These folks are wonderful young Ukrainian people who love God, their country, their family, their heritage, and who want desperately to just have the real hope of a dignified future – if only for their children’s children – remain as an even theoretical possibility. These are people in whose lives we invested a lot of time doing what church folk call “discipleship.” But now the task of living and working and building a family in a time where the daily headlines spoke of disaster for themselves and all they loved had fallen to them. As I spoke to these and other friends I wondered whether my “relational capital” would lead them to ask me for any “answers” I might have for them. But they knew better than that.

What I did realize was how important it was that I hear and appreciate their viewpoints, to understand how it felt to live life in their skins, in their relational context and all that went with it. These were people whose motivations I knew and respected, and who had at least one family member present on Maidan at each and every “national assembly” that had been called since November. These brothers and sisters are the fruit of our mission. And now I had come needing to learn what only they could tell me. I needed to hear how they – as they tried to “keep in step with the Spirit” while being under attack by those who had taken oaths to defend them – saw the path before them.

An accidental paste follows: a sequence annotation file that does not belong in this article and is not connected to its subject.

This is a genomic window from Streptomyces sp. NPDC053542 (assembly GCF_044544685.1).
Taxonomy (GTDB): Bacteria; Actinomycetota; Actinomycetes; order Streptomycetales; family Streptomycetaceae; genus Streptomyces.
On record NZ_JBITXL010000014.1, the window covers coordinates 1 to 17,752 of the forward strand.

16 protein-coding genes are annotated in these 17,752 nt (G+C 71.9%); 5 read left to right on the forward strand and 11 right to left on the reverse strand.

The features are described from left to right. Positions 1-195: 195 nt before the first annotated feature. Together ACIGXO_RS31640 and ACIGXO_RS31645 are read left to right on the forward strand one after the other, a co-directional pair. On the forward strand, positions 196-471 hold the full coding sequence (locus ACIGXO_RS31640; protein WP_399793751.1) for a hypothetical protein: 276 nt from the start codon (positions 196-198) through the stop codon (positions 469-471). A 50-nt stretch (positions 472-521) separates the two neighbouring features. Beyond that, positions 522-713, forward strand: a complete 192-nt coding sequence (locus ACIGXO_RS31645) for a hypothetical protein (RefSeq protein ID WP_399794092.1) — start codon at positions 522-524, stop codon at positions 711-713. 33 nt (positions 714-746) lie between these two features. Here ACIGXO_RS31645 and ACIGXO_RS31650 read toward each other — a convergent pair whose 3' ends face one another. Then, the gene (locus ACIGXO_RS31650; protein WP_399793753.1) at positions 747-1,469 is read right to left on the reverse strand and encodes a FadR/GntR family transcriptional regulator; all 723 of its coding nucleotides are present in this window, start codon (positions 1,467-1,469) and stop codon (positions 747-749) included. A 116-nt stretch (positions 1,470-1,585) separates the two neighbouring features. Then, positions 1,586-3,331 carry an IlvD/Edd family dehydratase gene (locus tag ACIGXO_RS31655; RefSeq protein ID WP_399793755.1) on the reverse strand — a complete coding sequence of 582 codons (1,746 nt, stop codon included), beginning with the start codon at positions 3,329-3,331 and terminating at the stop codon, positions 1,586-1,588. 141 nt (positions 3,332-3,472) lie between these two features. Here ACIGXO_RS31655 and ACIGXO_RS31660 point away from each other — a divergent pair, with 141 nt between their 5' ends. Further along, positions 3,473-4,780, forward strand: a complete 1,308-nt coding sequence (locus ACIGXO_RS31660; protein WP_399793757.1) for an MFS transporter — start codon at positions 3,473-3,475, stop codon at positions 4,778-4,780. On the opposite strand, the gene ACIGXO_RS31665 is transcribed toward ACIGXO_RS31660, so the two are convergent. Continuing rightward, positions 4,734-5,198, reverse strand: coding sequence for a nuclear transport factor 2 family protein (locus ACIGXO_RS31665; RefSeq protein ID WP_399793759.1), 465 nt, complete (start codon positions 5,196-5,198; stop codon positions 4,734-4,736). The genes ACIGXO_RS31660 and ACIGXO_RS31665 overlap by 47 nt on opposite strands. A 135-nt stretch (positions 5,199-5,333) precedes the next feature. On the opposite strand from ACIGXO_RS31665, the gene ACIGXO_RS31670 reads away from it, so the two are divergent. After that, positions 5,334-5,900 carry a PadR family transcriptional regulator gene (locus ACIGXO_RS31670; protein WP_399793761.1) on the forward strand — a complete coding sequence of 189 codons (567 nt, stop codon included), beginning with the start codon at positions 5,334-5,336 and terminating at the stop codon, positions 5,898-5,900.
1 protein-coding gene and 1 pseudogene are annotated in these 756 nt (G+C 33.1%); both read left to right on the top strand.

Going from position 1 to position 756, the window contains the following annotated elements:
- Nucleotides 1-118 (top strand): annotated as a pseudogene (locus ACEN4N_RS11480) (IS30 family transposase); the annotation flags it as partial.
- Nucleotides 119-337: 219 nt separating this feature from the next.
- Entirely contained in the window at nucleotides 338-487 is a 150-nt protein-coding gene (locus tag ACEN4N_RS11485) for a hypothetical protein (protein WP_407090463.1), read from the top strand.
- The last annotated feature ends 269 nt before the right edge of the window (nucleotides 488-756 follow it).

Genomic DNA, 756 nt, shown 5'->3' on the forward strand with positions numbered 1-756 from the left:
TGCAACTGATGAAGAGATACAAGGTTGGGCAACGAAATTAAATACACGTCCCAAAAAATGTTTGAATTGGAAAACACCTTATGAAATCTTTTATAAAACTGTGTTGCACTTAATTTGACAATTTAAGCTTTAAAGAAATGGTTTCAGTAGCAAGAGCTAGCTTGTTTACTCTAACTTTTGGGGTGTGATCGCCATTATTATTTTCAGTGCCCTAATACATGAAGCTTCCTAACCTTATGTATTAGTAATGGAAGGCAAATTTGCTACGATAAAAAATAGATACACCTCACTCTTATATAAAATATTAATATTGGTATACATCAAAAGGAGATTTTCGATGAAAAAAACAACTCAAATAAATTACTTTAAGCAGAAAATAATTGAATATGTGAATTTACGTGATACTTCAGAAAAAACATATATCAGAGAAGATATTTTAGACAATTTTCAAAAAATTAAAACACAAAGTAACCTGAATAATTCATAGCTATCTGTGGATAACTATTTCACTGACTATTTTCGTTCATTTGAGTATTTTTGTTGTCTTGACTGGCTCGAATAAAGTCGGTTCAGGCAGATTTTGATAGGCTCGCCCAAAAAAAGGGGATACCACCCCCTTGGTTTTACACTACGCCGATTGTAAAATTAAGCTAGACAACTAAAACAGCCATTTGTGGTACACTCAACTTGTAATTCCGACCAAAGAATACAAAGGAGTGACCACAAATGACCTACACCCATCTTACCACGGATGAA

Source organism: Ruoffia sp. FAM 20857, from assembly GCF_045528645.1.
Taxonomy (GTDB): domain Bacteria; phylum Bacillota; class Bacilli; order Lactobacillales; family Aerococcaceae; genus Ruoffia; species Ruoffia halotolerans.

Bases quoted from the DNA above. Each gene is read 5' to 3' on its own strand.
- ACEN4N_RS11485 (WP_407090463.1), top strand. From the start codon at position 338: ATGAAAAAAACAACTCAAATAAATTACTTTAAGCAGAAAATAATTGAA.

Style Corner: Lady hauling firewood to Maidan… IN A D&G DESIGNER BAG

As much as I wanted to confine my focus to “the spiritual,” I realized that, in order to truly empower them, I had to accept that things were just not that simple. Black and white terms like “evil Berkut” or “hired thugs” or “terrorist extremist revolutionaries” or “corrupt police” or “far-right or neo-Nazi agents provocateur” were everywhere… but, in reality, nothing was that simple, nothing was pure. Their quest is for a just solution, not a simple one.

They had lived with incompetence, greed, rapacity, duplicity, venality, and injustice all their lives. They came to faith and have grown toward spiritual maturity in such a milieu. But this was something different, not just quantitatively but qualitatively. With the escalation of the tactics on the street had come an intensification of the sense that there was an Evil of a Very Real Sort at work, of a sort that only good could defeat… Living in a geopolitical tinderbox, they still sought the Lord.

By the end of the last cup of chai, despite many raised and unanswered tactical, practical questions, I had discerned four threads in this conversation:

  • The need of the hour is strong leadership – spiritual and moral leadership.
  • These days have shown how hope in anything or anyone other than the Lord is ultimately in vain.
  • While we do thank God for the hope of political and social solutions, we must not allow our hope to be BASED on such solutions.
  • Such solutions will only bring lasting, true change when they are built on the hope that we only have in Jesus.

So we have hope, but of an outrageous sort, one far beyond ourselves to realize.

The Rada had adjourned for the night. There would be no war tonight. We could sleep in peace, and awake to discuss where we would go in light of what the next day brought. We knew that all these things of which we speak need to find real-life expression in order to make any difference. It’s not going to get any easier…